Thu, Feb 24, 2005 - Page 8 News List

Centennial of Rotary marked by new stamp

By Wu Chin-sheng吳進生

Stamps prominently displaying the word "Taiwan," which have been designed to commemorate the 100th anniversary of Rotary International, went on sale yesterday. This is the first time in 109 years that Chunghwa Post has issued stamps designed by Rotary International, and more significantly, has made the word "Taiwan" such a prominent part of the design.

Rotary International was established in 1905, and this year the organization celebrates the centenary of its founding. To symbolize Rotary International's long-term commitment to maintaining world peace and its contribution to humanity, the Chunghwa Post Co. agreed to print the "Centennial Anniversary Of Rotary International Commemorative Issue," a set of two stamps. One of these, with a face value of NT$12, features a dove and the Rotary International logo to symbolize the organization's century-long efforts to foster world peace. The second stamp, with a face value of NT$5, features an image of Taiwan next to the organization's logo, to represent the strength of the Rotary International spirit in Taiwan.

The original design was for a set of four stamps, including one representing Paul Harris (1868-1947), the founder of Rotary International, a map of the seven Rotary districts in Taiwan, and the remaining two representing Rotary Internationals achievements in working for world peace and in the elimination of polio. Twelve designs were produced, and on Jan. 9 last year, were submitted to Chunghwa Post. The design process spanned three years and involved one year and four months of work.

The stamp with the NT$12 value is pale blue and uses the symbol that now represents the Rotary Peace Programs, a dove with an olive branch. The NT$5 stamp has a pale green ground over which there is an image of Taiwan, which is presented in the tradition of Rotary International's refusal to represent national boundaries, but rather to indicate its own areas of service. Underneath this are the words "Rotary in Taiwan" in both English and Chinese. This design was proposed prior to the presidential elections in 2004, and following the elections, can serve as a symbolic image of Taiwan's society today.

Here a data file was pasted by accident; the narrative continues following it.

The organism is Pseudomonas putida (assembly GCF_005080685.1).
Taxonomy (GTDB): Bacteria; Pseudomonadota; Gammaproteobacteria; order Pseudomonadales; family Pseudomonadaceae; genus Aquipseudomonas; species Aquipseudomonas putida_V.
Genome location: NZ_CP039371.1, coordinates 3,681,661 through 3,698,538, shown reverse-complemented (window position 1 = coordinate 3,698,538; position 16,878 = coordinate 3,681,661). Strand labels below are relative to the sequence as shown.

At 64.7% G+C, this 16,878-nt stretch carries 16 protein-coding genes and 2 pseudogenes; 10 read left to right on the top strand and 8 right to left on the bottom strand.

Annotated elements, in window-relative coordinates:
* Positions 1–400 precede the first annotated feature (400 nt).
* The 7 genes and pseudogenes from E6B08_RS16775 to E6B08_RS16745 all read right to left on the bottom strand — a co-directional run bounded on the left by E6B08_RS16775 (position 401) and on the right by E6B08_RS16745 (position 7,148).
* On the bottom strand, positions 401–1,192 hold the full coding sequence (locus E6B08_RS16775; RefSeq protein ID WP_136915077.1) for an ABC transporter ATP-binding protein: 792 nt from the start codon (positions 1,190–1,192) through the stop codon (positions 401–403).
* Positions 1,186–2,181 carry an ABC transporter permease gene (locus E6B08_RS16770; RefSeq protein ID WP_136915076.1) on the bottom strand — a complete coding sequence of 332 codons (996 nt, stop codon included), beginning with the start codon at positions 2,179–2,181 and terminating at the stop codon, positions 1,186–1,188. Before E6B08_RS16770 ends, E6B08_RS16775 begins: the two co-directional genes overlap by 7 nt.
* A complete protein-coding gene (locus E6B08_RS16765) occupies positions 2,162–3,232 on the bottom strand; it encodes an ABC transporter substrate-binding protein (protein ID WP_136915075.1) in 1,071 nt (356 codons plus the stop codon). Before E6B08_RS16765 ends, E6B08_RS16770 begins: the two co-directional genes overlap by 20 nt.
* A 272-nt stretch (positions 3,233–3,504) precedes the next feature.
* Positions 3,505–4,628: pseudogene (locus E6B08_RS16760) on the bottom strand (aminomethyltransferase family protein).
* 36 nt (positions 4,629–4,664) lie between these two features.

To commemorate this anniversary, 800,000 sets of these stamps will be issued, and in the 20 days prior to their release, there have already been a flood of orders.

According to Li Cai-luan (李彩鑾), director of the Postal Museum, the first print run of 120,000 sets of the stamps, which will be sold as first day covers, had already all been bought by Rotary members and friends by Feb. 2. Because of the popularity, people have been forced to go to post offices in remote locations in order to obtain these highly valued stamps.

Rotary International is a non-political, non-religious, non-profit organization, which includes people from many fields. The development of non-profit groups is a sign of social development to a higher level of civilization, and the proportion of the population that are members of the organization is a further index of this.

Clearly Taiwan has great potential to develop as a center for Rotary International, and the centenary and the stamp issue can be seen as heralding a time of accelerated increase in Rotary membership. Our voice in this "self-transcending" organization will be louder and we will be able to create a further wave voluntary work that is "Made in Taiwan."

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